SACKVILLE, N.B. – Sackville town council has given the green light to hire outside consultants to draft a business development strategy for the town.
Coming with a $15,000 price tag, council approved the submission from Lions Gate Consulting of Vancouver, who will be partnering with 4L Strategies Consulting of Milford, N.S. on the project, in a 6-2 vote earlier this month.
Jamie Burke, senior manager of corporate projects, explained the strategy will look at Sackville’s current economic and business development approach and determine if it’s “appropriate for a community our size.”
Burke said the consultants will also bring back recommendations based on public consultations as well as a review of best practices across the country for similar-sized municipalities, setting measurable targets the town can deliver on “given the resources and expertise we have here in Sackville.”
Coun.Andrew Black, who voted in favour of the motion, said he’s excited to see what the consultants will bring to the table.
“I think it’s important to see, when it comes to economic development in Sackville, what we’re doing right and what we’re doing wrong,” he said.
“So I’m really interested to see what this report is going to bring back as to what Sackville is maybe not looking at properly and thereby changing what we do and how we do it.”
Black stressed the need for community input, however, and is hopeful “there’s some sort of big resident component to this.”
Deputy Mayor Ron Aiken and Coun. Bruce Phinney weren’t as excited about the project, however, and voted against the proposal to hire consultants. Both said the town has already commissioned enough economic and business development reports and studies over the past 20 years to be able to gauge what Sackville needs.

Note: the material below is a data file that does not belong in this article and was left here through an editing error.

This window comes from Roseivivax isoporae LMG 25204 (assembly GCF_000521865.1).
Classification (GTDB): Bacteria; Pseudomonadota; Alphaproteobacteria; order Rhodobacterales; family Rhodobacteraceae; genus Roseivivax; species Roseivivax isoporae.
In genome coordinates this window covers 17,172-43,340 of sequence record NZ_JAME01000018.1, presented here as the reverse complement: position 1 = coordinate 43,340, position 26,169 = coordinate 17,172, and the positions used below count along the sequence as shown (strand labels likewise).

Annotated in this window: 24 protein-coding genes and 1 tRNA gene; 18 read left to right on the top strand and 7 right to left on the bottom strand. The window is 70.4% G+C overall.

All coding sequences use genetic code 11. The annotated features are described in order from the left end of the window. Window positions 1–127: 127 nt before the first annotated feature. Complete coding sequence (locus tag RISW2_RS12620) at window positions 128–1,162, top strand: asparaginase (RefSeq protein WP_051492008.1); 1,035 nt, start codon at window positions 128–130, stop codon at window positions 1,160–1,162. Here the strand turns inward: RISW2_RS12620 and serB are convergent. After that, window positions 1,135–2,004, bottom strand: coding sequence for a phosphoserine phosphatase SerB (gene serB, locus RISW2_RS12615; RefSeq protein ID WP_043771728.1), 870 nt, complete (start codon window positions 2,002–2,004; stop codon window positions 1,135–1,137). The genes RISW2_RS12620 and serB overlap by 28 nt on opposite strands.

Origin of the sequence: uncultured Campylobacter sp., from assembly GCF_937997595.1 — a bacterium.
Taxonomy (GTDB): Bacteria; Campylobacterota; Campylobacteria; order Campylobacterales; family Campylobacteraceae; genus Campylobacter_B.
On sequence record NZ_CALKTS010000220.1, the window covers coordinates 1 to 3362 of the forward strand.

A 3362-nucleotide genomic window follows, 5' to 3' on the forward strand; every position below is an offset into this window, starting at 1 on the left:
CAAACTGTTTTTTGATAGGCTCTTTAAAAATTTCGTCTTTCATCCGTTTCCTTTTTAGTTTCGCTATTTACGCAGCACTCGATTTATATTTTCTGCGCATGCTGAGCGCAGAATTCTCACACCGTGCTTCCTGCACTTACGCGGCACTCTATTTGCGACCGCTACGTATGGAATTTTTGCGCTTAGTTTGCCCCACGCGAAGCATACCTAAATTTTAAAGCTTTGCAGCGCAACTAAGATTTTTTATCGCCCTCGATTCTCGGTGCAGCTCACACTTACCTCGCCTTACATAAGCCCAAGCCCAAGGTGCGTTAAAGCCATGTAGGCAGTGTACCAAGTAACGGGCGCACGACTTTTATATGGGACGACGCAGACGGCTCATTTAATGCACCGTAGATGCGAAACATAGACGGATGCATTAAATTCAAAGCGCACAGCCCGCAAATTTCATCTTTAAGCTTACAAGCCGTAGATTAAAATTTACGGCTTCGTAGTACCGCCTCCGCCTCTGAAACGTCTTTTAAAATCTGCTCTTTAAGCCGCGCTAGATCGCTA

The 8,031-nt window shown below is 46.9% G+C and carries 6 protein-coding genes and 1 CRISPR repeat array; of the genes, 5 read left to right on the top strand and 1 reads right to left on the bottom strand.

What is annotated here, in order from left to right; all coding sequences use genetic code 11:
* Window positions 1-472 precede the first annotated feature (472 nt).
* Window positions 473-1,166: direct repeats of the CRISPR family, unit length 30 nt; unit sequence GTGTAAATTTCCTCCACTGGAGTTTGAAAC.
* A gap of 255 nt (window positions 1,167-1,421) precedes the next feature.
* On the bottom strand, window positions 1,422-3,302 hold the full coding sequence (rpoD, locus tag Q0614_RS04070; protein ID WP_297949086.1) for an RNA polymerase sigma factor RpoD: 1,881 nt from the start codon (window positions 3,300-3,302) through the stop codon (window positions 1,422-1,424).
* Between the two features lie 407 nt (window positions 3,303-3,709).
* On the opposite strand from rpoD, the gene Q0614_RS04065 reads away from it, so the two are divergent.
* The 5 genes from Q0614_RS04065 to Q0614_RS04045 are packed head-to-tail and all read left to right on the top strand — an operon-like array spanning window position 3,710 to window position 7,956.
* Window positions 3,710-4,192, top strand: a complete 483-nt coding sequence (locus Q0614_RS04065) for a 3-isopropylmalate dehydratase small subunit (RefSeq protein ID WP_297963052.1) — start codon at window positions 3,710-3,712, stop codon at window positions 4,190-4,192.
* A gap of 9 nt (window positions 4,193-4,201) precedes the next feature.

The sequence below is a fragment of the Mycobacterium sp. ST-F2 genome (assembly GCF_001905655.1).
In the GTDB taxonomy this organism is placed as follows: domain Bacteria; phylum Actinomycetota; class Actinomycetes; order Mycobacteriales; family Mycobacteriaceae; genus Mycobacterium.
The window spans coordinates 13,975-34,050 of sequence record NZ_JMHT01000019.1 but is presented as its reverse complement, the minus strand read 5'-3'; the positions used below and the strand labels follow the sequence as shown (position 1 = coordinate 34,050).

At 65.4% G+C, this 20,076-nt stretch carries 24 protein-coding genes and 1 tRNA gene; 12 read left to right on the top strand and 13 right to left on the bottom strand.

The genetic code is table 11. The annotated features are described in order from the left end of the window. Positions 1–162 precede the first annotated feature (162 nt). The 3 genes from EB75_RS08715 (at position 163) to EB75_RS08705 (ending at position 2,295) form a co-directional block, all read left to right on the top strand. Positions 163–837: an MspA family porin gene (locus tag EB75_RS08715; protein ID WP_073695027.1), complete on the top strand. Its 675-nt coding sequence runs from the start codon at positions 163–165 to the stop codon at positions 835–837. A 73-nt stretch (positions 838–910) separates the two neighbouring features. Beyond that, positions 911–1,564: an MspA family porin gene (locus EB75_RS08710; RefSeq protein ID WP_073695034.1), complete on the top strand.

“They all make the same three points,” Aiken said. “We should encourage small versus large business, that we offer a quality of life and that we have a great location near the TransCanada. This is what every one of them says.”
Aiken said council is limited in what it can do to promote economic development but has still shown success despite those limitations. He is confident Sackville is performing well compared to other small New Brunswick towns, pointing to the town’s support towards initiatives such as Bagtown Brewery, Terra Beata cranberry storage facility and the re-opening of the former Moloney Electric plant.
“Whatever we are doing seems to be working,” he said.
Aiken also noted the town has enough expertise within the community to develop a strategy internally, rather than farm the work out to consultants.
Phinney agreed, saying he’s not convinced an outside marketing firm will be able to help determine how Sackville should approach business development.
Burke pointed out that a business development strategy was a priority recommended in the town’s strategic plan, which council adopted last year.
He explained the project is being outsourced instead of done internally because town staff are simply too busy on a day-to-day basis to take on the task.
“We just don’t have the time to invest into getting it done,” he said.
He said town managers will help oversee the project and help consultants throughout the process.
Mayor John Higham said drafting a business development strategy is an important step in determining what is next for Sackville, following a number of important initiatives within the past year or two, including the reopening of the former Moloney plant, the soon-to-be opening of Terra Beata, and the opening of Community Machinery.
“At some point we have to figure out what’s next. And what’s next may not be another industrial park or it might be,” he said.
Higham said a strategy will help the town come up with a direction and an approach to take.
“There’s a lot of pretty big questions that we need to get some handle on in order to figure out what’s best for the community.”